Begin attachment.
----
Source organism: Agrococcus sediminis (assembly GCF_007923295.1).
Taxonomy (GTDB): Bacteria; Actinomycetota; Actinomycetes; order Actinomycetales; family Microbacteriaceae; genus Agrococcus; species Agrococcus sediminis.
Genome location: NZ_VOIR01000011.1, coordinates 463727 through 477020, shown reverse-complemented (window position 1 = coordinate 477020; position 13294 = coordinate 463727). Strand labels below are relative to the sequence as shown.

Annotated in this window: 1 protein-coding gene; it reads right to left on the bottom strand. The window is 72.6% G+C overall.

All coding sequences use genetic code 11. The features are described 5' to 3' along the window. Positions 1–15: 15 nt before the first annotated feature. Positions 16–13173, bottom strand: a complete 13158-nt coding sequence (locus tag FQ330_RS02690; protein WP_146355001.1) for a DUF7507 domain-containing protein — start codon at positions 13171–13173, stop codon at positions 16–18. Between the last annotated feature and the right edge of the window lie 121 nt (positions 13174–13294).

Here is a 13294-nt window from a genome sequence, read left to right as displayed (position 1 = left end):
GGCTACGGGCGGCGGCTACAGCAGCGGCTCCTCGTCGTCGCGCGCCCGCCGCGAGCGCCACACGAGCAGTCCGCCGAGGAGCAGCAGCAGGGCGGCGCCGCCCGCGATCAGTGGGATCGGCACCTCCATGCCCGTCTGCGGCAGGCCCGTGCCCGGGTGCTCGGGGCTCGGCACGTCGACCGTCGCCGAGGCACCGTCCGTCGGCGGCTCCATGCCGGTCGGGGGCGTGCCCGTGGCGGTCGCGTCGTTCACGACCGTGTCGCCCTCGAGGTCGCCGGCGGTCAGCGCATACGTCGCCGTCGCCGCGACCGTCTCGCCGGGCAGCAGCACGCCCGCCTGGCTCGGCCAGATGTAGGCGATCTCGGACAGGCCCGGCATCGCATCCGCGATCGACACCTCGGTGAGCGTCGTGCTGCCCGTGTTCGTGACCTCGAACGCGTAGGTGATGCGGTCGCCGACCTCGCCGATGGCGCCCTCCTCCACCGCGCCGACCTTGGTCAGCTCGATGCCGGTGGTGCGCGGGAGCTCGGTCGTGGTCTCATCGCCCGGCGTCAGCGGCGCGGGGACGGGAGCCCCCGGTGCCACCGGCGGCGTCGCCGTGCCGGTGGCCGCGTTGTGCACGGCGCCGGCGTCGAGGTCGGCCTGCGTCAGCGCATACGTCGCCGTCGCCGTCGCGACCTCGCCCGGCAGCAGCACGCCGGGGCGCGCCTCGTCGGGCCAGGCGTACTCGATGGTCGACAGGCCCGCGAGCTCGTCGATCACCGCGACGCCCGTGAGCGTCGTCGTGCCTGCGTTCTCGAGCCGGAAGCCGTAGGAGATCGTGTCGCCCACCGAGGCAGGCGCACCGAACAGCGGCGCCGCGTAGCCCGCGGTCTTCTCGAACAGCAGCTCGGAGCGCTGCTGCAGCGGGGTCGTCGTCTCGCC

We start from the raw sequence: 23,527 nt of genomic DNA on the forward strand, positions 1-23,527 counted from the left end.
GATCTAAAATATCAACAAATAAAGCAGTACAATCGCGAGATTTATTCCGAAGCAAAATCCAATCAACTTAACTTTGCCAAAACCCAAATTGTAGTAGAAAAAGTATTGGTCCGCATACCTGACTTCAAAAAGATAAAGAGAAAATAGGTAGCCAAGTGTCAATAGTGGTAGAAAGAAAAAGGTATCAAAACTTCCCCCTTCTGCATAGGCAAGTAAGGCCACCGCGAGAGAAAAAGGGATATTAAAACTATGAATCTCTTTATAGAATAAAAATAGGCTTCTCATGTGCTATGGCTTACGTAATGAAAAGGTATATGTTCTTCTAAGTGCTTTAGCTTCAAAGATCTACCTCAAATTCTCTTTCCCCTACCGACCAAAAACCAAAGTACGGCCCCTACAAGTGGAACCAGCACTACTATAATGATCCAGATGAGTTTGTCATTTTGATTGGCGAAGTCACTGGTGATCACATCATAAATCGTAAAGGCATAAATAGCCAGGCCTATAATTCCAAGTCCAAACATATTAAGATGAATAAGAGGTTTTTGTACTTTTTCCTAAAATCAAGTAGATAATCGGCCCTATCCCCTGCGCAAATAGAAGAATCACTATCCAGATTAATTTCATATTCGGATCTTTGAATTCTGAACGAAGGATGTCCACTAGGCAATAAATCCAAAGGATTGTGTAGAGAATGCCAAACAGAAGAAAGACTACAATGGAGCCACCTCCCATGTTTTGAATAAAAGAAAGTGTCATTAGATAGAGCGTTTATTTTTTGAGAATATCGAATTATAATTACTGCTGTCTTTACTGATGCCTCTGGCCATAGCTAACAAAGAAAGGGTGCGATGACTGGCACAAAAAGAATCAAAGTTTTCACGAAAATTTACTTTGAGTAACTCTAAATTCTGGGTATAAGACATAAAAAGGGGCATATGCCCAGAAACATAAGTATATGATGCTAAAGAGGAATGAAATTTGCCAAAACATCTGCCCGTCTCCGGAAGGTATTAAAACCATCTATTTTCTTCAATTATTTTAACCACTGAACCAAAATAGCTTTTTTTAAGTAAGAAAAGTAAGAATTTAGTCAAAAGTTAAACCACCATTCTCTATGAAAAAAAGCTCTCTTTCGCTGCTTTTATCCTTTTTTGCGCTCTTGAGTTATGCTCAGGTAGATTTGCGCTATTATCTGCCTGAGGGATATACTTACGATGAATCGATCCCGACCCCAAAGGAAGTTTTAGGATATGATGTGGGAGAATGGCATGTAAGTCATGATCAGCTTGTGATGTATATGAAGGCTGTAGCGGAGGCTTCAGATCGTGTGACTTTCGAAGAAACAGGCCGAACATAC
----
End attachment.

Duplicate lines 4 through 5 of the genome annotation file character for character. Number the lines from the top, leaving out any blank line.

Annotated in this window: 1 protein-coding gene; it reads right to left on the bottom strand. The window is 72.6% G+C overall.

All coding sequences use genetic code 11. The features are described 5' to 3' along the window. Positions 1–15: 15 nt before the first annotated feature. Positions 16–13173, bottom strand: a complete 13158-nt coding sequence (locus tag FQ330_RS02690; protein WP_146355001.1) for a DUF7507 domain-containing protein — start codon at positions 13171–13173, stop codon at positions 16–18. Between the last annotated feature and the right edge of the window lie 121 nt (positions 13174–13294).